At home, I worked for the PCs more than they worked for me. First we started off with a Dell. It sounded good. It's prebuilt by professionals, includes a monitor, and comes preloaded with Windows XP! Neat-o! Our dreams of becoming true citizens of the Silicon Valley were finally being realized! It's too bad that the Dell was just a nightmare that wouldn't end. It wasn't Dell's fault. The thing was what we asked for... physically. Tower and monitor were all good, but the problem was that Windows XP part. No-one told us we had to build a fortress of firewalls and spyware blockers for the computer to just be normal. Just NORMAL! By the time I learned the swiss cheese structure of Windows XP, it was too late. A myriad of spyware programs were displayed the first time I ran an anti-spyware application. As bad as computer viruses, the spyware was lodged deep in the computer's intangible innards, spreading virtual molasses onto the CPU's floating point operations. The computer became uselessly slow if it wasn't displaying the blue screen of death. My only option, my computer literate buddy informed me, was to reinstall Windows. The process was something I'd become very familiar with. I had to lose everything to start over; I had to format the hard drive. All my work was gone. The essays, the drawings, the TV pilot, the UFO footage, the plans for my perpetual energy machine, all gone forever. But hey, at least I could start anew! No dice though. Even though I prepared a small army of anti-virus and anti-spyware apps immediately after the reinstall, they were no match for the onslaught of spam the interweb threw at it.

So, my friend told me, I needed to build my own PC for better results. This brought up even more hassles. I had to pick out the computer's case, sound card, video card, hard drive, power supply, secondary fans, CPU, CD drives, monitor... oh, it was more trouble than it was worth. Then came putting the damn thing together. It's easy now, but it's still annoying. Still not there yet. The sound card wouldn't play sounds from all the programs. So I had to go back and buy a compatible one! Then the same problems as before started showing up again. The speed was compromised after running the computer for some time. The whole system would crash occasionally. Incompatibility and driver issues were endless. Unfortunately, I had to go to all that trouble to realize the real problem was Windows. That buggy, archaic, and exposing operating system would no longer cause me a great many woes.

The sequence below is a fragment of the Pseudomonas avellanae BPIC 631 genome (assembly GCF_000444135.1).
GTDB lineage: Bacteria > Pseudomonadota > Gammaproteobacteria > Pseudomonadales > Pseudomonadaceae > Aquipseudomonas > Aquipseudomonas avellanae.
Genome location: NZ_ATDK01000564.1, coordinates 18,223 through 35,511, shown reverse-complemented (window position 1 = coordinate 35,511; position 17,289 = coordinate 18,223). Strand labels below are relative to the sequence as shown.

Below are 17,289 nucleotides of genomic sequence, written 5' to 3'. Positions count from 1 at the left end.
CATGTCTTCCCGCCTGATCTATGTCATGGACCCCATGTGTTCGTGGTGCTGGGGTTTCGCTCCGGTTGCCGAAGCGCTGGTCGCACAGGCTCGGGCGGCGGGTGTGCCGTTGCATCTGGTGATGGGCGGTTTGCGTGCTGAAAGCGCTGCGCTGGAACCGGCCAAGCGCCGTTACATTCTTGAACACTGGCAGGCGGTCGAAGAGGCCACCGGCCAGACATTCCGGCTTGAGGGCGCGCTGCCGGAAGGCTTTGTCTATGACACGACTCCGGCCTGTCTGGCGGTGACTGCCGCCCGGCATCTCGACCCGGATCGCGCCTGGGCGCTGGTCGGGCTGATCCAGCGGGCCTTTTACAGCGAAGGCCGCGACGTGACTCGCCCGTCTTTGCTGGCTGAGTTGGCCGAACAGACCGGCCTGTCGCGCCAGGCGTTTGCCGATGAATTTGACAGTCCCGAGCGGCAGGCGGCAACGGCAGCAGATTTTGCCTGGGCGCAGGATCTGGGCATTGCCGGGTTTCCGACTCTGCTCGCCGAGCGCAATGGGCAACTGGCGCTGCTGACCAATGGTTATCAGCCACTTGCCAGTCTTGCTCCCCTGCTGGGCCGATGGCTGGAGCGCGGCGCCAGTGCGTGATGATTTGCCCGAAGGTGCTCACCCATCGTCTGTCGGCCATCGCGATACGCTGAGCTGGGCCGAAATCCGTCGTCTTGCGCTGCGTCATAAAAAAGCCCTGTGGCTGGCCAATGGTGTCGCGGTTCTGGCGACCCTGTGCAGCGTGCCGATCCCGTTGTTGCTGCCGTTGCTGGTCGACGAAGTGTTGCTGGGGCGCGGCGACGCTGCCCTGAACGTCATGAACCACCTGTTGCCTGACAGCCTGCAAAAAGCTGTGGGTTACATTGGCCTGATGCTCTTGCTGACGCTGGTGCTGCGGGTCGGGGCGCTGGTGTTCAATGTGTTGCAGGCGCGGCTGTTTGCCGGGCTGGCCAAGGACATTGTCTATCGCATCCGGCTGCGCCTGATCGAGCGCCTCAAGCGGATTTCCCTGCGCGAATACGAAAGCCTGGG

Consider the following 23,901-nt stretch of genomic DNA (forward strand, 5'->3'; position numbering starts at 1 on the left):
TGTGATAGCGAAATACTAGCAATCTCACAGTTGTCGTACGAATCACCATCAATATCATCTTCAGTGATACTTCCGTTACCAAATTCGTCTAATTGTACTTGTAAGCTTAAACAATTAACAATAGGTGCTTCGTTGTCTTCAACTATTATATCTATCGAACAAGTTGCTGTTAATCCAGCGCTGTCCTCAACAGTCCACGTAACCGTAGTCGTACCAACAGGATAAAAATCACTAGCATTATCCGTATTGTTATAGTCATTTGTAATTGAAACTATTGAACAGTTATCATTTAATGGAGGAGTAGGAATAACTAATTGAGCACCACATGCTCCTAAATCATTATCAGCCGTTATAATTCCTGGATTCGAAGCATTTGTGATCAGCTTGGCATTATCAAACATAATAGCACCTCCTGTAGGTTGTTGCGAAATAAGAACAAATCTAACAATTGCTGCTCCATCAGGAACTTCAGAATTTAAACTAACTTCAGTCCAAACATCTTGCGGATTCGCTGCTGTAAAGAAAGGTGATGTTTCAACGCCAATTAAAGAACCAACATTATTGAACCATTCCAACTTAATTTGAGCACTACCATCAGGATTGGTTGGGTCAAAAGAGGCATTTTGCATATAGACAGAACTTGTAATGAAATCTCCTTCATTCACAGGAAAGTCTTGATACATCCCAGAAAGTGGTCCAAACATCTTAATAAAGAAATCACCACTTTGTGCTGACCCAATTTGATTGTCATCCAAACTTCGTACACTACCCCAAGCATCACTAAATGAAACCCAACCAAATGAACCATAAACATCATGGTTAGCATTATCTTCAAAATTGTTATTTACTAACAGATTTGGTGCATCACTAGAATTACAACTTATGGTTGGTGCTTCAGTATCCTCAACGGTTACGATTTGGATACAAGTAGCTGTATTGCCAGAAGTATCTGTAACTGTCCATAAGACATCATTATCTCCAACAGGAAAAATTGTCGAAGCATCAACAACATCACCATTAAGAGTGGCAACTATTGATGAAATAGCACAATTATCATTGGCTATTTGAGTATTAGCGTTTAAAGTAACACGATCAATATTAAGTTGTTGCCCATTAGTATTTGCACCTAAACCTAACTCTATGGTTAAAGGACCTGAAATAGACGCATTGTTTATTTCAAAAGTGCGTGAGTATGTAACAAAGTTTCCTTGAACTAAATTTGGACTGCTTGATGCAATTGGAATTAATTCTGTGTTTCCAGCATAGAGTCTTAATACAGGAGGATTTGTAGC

I made The Switch to Apple after that. It was like recovering from an illness I had all my life. I bought the iMac, and it's awesome. The whole thing, monitor and computer, is in a single unit. Hooking it up was easy, the initial startup was easy, and using it is just a joy. All the problems I had with PCs are a gone. The performance is never compromised. I can leave the computer on for a week and it's always speedy. The operating system is intuitive and clean. I learned to use it much more quickly than I learned Windows. The threat of spyware and viruses is almost nonexistent. I've never installed any protective software on the iMac and it's always running perfectly.

The Windows PCs at work certainly don't give me the trouble my own did, but they act up from time to time. It probably won't ever happen, but a San Jose Switched to Macs would be one step towards utopia.

"My favorite old PC game was called "Getting the darn thing to work". That's when you work on a project for four hours and your machine dumps all of your work, then you make calls to 5 different vendors finding ANY human's company who will take responsibility for one driver, one piece of hardware or one application.

Then I got a Mac, and we all know these kinds of games (like many other games) are not available on the Mac." -Doug Tennapel